The Director-General of the Musical Copyright Society of Nigeria (MCSN), Mayo Ayilaran, has lamented the impact of the COVID-19 pandemic on royalty collection societies in Nigeria.
MCSN is a collective management organisation for music (musical work) and sound recordings in Nigeria. They are also involved in literary, dramatic, and audiovisual rights.
Speaking with PREMIUM TIMES in Lagos on Wednesday, Mr Ayilaran said the continued closure of event centers and fun spots across the country due to the newly rolled out COVID-19 protocols, has impacted royalty collection and artiste’s earnings.
‘‘The main challenge we are facing right now is that businesses, where music is being performed like nightclubs, event centers, bars, and hotels, aren’t open. This means that we can’t earn money from there. When music is not being performed publicly, then there is no way we can go to collect money for our artistes.
‘‘When we are not collecting, then to run your operations efficiently and effectively becomes a big task and the musicians themselves who we represent will not be earning. They can’t earn because of the lack of public performance neither can they get their due royalties from us, so it’s a vicious cycle,’’ he said.
In Nigeria, collection societies consider radio and television airplay as a public performance that should generate performance royalties for musicians. One of the ways the MCSN collects royalties is by administering performing/mechanical rights and collecting license fees on behalf of its members. Unfortunately, according to Ayilaran, most Nigerian broadcast stations renege on these agreements.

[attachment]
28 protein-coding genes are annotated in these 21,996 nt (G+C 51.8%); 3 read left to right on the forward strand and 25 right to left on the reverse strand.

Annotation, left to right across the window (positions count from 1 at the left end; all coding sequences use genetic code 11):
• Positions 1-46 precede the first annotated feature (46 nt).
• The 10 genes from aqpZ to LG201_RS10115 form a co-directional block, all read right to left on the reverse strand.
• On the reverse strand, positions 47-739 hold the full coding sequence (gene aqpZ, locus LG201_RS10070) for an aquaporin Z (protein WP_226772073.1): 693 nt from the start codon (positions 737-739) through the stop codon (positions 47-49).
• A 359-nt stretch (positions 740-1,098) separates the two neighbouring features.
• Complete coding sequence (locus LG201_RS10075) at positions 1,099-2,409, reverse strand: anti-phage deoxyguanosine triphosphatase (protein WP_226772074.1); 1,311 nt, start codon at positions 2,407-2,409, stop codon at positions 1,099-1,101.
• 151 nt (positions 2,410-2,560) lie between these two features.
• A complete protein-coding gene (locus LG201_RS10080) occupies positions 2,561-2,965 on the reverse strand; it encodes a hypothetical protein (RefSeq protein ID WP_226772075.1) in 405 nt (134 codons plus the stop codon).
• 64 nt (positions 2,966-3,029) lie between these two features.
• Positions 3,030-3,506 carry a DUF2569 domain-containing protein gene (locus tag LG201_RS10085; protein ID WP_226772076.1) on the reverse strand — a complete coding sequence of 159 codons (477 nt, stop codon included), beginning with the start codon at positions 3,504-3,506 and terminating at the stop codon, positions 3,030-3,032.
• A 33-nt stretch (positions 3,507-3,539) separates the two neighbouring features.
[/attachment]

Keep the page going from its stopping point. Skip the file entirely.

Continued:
‘‘Yes, all of them are guilty of this offence, they are all,’’ he noted.
‘‘Radio stations will be complaining to us that COVID-19 has affected them because many advertisers are not paying them and so they are not paying us. And we must be seen to be understanding, of course, many of them are on air but the challenge there is many of them do not regard music or the content they play on air as important as the diesel they burn to power their stations, or as important as the transmitter itself.
‘‘Because if you stop the transmitter and you are powering your station without content, then what will you be playing to people?What will you be broadcasting? But they (broadcast stations), have pushed us to that point where we will push down this argument very hard on them.
“So this year, we are not going to just lie low there and allow our members to take the brunt of whatever challenges everybody may be having. So, we should distribute it equally.’’
When this newspaper asked him the last time MSCN paid artistes their royalties, he said, ‘‘Well, for last year, nothing has come out so far. We are only looking up to God. The question is not really when last we paid artistes royalties, but the most important question is how soon can we put money in the pockets of creators?’’
Mr Ayilaran, who listed Sunny Ade and 2baba Idibia as some past royalty beneficiaries, said the Nigerian Copyright Commission recently renewed MCSN’s license to continue to operate as a Collective Management Organisation.
The renewal of MCSN’s approval to continue to operate as a collecting society for musical works and sound recordings was conveyed by a letter dated 22nd December 2020 from the NCC.
The agency has been in a longtime battle with its fierce rival, the Copyright Society of Nigeria (COSON), over royalty collections.
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